Architecture Of The GUI Builder
The Codename One GUI builder has several unique underlying concepts that aren’t as common among such tools, in this article
I will try to clarify some of these basic ideas.
The Codename One Designer isn’t a standard code generator, the UI is saved within the
resource file and can be designed without the source files available. This has several advantages:
- No fragile generated code to break.
- Designers who don’t know Java can use the tool.
- The “Codename One LIVE!”
application can show a live preview of your design as you build it.
- Images and theme settings can be integrated directly with the GUI without concern.
- The tool is consistent since the file you save is the file you run.
- GUI’s/themes can be downloaded dynamically without replacing the application (this can reduce download size).
- It allows for control over application flow. It allows preview within the tool without compilation.
This does present some disadvantages and oddities:
- Its harder to integrate custom code into the GUI builder/designer tool.
- The tool is somewhat opaque, there is no “code” you can inspect to see what was accomplished by the tool.
- If the resource file grows too large it can significantly impact memory/performance of a running application.
- Binding between code and GUI isn’t as intuitive and is mostly centralized in a single class.
In theory you don’t need to generate any code, you can load any resource file that contains a UI element as you would normally load a Resource file:
Resources r = Resources.open("/myFile.res");
Then you can just create a UI using the UIBuilder API:
UIBuilder u = new UIBuilder(); Container c = u.createContainer(r, "uiNameInResource");
(Notice that since Form & Dialog both derive from Container you can just downcast to the appropriate type).
This would work for any resource file and can work completely dynamically! E.g. you can download a resource file on the fly and
just show the UI that is within the resource file… That is what
Codename One LIVE! is doing internally.
While the option of creating a Resource file manually is powerful, its not nearly as convenient as modern GUI builders allow. Developers expect
the ability to override events and basic behavior directly from the GUI builder and in mobile applications even the flow for some cases.
To facilitate IDE integration we decided on using a single Statemachine class, similar to the common controller pattern. We considered multiple
classes for every form/dialog/container and eventually decided this would make code generation more cumbersome.
The designer effectively generates one class “StatemachineBase” which is a subclass of UIBuilder (you can change the name/package of the
class in the Codename One properties file at the root of the project). StatemachineBase is generated every time the resource file is saved assuming
that the resource file is within the src directory of a Codename One project. Since the state machine base class is always generated, all changes
made into it will be overwritten without prompting the user.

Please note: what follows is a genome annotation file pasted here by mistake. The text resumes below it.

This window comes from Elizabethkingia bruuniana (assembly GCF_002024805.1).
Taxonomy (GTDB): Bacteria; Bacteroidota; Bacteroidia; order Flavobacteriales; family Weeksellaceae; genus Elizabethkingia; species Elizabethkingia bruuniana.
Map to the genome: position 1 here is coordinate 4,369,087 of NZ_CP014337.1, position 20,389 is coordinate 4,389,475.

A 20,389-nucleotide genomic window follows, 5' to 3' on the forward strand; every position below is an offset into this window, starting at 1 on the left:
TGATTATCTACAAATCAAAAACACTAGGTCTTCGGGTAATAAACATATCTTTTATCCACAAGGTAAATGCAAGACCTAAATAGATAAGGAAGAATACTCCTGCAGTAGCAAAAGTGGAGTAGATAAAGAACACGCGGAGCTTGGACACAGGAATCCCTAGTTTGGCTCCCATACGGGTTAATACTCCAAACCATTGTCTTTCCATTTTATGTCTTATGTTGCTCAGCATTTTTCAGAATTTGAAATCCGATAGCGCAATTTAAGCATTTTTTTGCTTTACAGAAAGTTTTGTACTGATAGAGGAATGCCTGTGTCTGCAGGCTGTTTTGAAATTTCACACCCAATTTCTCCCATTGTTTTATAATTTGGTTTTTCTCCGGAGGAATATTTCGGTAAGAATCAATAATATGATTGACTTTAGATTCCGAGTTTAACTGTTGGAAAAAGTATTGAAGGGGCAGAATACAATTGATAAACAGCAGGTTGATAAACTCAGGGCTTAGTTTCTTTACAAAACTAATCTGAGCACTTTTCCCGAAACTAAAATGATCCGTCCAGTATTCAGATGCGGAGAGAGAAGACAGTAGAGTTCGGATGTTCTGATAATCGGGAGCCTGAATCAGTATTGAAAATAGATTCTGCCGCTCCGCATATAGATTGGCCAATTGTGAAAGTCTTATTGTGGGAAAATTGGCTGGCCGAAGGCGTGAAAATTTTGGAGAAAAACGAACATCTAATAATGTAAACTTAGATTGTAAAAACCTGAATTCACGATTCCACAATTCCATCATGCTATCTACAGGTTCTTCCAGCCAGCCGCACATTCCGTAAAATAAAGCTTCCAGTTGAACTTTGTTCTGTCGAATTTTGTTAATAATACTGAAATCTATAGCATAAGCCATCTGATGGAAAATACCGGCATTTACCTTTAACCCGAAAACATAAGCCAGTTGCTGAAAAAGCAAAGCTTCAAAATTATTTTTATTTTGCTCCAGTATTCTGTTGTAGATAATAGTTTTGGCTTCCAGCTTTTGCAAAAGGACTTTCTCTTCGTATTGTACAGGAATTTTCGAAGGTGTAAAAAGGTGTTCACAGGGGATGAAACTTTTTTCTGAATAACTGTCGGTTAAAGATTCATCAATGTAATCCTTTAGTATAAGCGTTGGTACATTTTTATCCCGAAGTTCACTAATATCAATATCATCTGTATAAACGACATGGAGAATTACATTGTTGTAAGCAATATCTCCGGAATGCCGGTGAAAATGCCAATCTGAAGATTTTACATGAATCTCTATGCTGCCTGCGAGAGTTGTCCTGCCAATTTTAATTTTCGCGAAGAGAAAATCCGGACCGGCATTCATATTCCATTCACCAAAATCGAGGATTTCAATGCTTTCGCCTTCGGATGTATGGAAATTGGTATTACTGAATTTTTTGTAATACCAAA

User code is placed within the Statemachine class, which is a subclass
of the Statemachine Base class. Hence it is a subclass of UIBuilder!
When the resource file is saved the designer generates 2 major
types of methods into Statemachine base:
- Finders – findX(Container c). A shortcut method to find a component instance within a
hierarchy of containers. Effectively this is a shortcut syntax for
its still useful since the method is type safe. Hence if a resource component name is changed the find() method will fail in subsequent compilations.
- Callback events – these are various callback methods with common names e.g.: onCreateFormX(), beforeFormX() etc. These will be invoked when a
particular event/behavior occurs.
Within the GUI builder, the event buttons would be enabled and the GUI builder provides a quick and dirty way
to just override these methods. To prevent a future case in which the underlying resource file will be changed (e.g formX could be renamed to formY)
a super method is invoked e.g. super.onCreateFormX();
This will probably be replaced with the @Override annotation when Java 5
features are integrated into Codename One.
Working With The Generated Code
The generated code is rather simplistic, e.g. the following code from the tzone demo adds a for the remove button toggle:
As you can see from the code above implementing some basic callbacks within the state machine is rather simple. The method
findFriendsRoot(c.getParent()); is used to find the “FriendsRoot” component within the hierarchy, notice that we just pass the parent
container to the finder method. If the finder method doesn’t find the friend root under the parent it will find the “true” root component
and search there.
The friends root is a container that contains the full list of our “friends” and within it we can just work with the
components that were instantiated by the GUI builder.
Implementing Custom Components There are two basic approaches for custom components:
- Override a specific type – e.g. make all Form’s derive a common base class.
- Replace a deployed instance.
The first uses a feature of UIBuilder which allows overriding component types, specifically override
to return an instance of your desired component e.g.:
This code allows me to create a unified global form subclass. That’s very useful when I want so global system level functionality that isn’t supported by the designer normally.
The second approach allows me to replace an existing component:
Notice that we replace the title with an empty label, in this case we do this so we can later replace it while animating the replace behavior
thus creating a slide-in effect within the title. It can be replaced though, for every purpose including the purpose of a completely different custom
made component. By using the replace method the existing layout constraints are automatically maintained.